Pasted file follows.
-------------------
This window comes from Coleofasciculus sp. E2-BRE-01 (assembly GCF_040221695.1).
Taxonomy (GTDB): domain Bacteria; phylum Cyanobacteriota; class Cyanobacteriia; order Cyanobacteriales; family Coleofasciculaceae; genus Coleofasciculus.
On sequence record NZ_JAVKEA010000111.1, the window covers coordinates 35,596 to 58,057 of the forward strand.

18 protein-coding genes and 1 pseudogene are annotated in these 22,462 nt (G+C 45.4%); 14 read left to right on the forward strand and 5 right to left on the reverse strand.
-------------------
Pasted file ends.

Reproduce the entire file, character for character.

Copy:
This window comes from Coleofasciculus sp. E2-BRE-01 (assembly GCF_040221695.1).
Taxonomy (GTDB): domain Bacteria; phylum Cyanobacteriota; class Cyanobacteriia; order Cyanobacteriales; family Coleofasciculaceae; genus Coleofasciculus.
On sequence record NZ_JAVKEA010000111.1, the window covers coordinates 35,596 to 58,057 of the forward strand.

18 protein-coding genes and 1 pseudogene are annotated in these 22,462 nt (G+C 45.4%); 14 read left to right on the forward strand and 5 right to left on the reverse strand.